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    Fixed Or Variable Rates For Student Loans: Which Option Is Better?

    Interest Rate, word cloud concept on white background

    If you’re contemplating borrowing a student loan, you can opt for either two types of interest rates: fixed or variable. Although each comes with its own set of pros and cons, borrowing a student loan with a fixed rate is your safest option. However, know that all federal loans come with a fixed interest rate de facto. You can choose between fixed and variable interest rates if you’ve opted for a private loan. 

    Here is a short but succinct guide on the different types of student interest loans. 

    Fixed-Rate Student Loan

    The majority of students prefer opting for a fixed-rate student loan because it isn’t subjected to the fiscal whims of the times. Rates are pre-set and any change of plan can be implemented upon refinancing. 

    Here’s why opting for a fixed-rate is a good option.


    • A fixed interest rate won’t continue to grow with time as opposed to a variable interest rate that increases (or decreases) with changing economic conditions
    • Fixed rates offer implementable repayment plans. Unlike variable interest loans, fixed rates are set in stone. Your repayment plan, which takes into consideration your monthly income and other factors before adjusting the interest, makes loan repayment a lot more convenient
    • In case your repayment plan with a fixed interest needs a revaluation, you can always opt to refinance
    • You’re required to pay a predictable amount which won’t put you out of your comfort zone. Moreover, you can easily be able to predict the total amount that you’ll pay as interest


    • The fixed interest rate over a loan only applies to the loan borrowed in a single year. Borrowing multiple loans will come with their separate interest rates which may become overwhelming. In such a case, your best option would be to consolidate your loans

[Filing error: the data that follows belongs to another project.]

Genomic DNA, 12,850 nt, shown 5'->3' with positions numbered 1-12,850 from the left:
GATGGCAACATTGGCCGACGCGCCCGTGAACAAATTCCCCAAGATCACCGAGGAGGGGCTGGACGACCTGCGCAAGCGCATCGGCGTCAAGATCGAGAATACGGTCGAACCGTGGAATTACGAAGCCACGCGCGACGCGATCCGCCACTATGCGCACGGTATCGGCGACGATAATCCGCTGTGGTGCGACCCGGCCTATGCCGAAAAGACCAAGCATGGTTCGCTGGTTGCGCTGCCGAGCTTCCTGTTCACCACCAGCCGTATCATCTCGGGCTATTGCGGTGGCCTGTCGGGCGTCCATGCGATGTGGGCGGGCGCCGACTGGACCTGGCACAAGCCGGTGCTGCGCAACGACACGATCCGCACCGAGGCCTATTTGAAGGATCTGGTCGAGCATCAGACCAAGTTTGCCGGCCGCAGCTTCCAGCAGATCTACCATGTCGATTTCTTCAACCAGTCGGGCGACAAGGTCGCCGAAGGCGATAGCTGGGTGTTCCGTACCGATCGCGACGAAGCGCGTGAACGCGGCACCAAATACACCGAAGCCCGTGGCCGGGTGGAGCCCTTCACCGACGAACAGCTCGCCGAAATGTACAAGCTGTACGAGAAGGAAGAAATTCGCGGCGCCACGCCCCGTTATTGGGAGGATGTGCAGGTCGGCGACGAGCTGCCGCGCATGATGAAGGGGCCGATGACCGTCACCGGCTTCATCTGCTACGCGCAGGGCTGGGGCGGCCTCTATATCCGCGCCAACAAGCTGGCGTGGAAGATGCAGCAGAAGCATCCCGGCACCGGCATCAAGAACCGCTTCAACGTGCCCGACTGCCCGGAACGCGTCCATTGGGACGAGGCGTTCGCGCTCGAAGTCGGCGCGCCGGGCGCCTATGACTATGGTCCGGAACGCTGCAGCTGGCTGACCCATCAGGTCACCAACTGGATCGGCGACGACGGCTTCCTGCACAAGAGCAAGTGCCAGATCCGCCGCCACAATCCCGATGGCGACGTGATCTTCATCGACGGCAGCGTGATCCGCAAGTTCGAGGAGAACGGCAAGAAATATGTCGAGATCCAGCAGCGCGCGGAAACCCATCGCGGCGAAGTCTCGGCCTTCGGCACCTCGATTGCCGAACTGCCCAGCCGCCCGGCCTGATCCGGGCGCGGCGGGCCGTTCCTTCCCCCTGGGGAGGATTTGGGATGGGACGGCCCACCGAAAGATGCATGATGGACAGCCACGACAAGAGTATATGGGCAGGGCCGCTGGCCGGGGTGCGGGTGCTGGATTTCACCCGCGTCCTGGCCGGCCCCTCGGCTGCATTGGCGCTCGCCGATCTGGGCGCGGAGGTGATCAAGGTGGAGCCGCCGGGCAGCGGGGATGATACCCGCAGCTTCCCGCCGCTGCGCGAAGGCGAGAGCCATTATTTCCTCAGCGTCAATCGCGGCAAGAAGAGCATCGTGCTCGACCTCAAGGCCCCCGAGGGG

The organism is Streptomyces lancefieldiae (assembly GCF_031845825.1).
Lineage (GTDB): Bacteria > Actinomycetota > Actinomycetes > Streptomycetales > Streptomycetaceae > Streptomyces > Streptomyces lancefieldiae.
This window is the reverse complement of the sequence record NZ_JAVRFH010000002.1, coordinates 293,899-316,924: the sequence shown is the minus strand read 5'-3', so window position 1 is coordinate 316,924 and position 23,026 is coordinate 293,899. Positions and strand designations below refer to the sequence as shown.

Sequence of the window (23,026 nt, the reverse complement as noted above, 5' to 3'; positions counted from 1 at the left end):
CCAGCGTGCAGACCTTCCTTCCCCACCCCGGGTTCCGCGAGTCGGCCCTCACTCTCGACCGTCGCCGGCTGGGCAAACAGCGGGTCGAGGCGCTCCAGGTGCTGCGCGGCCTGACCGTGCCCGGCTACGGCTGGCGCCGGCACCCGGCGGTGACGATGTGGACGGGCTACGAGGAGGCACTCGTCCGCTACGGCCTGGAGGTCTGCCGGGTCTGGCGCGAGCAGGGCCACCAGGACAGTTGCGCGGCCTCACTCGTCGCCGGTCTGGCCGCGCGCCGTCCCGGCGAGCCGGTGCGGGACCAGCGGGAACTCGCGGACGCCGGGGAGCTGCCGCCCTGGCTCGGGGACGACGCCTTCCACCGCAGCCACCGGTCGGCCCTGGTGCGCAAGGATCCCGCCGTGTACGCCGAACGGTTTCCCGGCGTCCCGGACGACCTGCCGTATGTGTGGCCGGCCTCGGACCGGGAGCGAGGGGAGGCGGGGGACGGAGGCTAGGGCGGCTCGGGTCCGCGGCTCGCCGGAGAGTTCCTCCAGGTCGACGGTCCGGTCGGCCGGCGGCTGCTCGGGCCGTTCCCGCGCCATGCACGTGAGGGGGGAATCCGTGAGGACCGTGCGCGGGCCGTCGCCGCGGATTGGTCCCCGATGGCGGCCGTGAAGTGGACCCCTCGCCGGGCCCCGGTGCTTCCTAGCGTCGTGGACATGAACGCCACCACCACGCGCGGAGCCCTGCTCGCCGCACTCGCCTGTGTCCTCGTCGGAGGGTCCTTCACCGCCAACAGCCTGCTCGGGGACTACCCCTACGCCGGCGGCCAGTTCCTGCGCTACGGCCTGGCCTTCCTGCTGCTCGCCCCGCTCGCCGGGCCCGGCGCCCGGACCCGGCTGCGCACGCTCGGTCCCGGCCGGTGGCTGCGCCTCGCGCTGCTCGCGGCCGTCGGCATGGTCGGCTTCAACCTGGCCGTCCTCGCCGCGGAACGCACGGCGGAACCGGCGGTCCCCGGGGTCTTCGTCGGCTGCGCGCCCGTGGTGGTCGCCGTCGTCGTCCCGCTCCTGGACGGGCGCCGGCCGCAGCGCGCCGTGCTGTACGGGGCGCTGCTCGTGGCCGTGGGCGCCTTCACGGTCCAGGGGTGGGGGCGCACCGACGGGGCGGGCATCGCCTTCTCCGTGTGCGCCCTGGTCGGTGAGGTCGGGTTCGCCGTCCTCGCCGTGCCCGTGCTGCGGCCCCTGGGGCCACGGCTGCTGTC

• Although fixed interest rates come with long-term benefits, these are generally higher than variable interest rates, at least in the beginning
    • There is always a chance to miss out on potential savings that sometimes result from a variable-interest loan repayment plan. This happens because the latter occasionally offers a decrease in interest in response to better economic conditions

    Variable Rate Student Loan 

    Loans obtained from private servicers give you the option to choose between a fixed or variable interest rate. As the name indicates, variable rates aren’t locked in from start to finish but fluctuate in response to the changing economic conditions. 

    Here’s what you need to know about variable interest rates. 


    • In the beginning, variable interest rates are generally lower than fixed interest rates. This can be tempting for novice borrowers
    • Frankie Rendon, a media outreach specialist in student loans, claims that for borrowers with confidence in quick-loan repayment, the variable interest rate may be a better option. Since these rates start out lower and may not change drastically for a short term repayment plan, it will almost certainly give the borrower a financial lead in the longer run 
    • There is a bigger potential for more annual savings with a short term repayment plan that has variable interest rates 


    • While there is some potential for annual savings with variable interest rates, the uncertainty associated with it is off-putting
    • Recently, the economic trend for variable loans is towards increasing rates. This means that the possibility of a decrease in the interest rate is quite slim
    • The monthly amount is subjected to change in response to the economic conditions, and the new rates set may backfire
    • Interest rates with variable loans are set by private lenders following an external index rate such as the London Interbank Offered Rate or LIBOR. A percentage is then added to it. In the end, the procedure might require you to pay higher interest than previously predicted

    Refinance The Loans If You Want To Switch Between The Options

    Federal state loans come exclusively with fixed interest rates. Students are often advised to opt for one of these options since federal loans come with easy repayment plans and remain eligible for loan forgiveness policies. If however, you feel the need to revise or change your fixed interest rate, you can opt for refinancing to help pay off previously outstanding debts. 

    Refinancing loans from private lenders will allow you to switch between the two interest rates. As stated earlier, you can’t opt for a variable interest rate on a federal loan. However, you can refinance a fixed-rate loan by borrowing from private lenders, allowing you to switch to variable rates. 

    Bottom Line

    While many characterize variable interest loans as a bit of gamble, the final decision depends on your repayment term, monthly income, and personal preferences. In any case, compare short-term benefits with long-term effects to ensure you remain financially ahead of the game.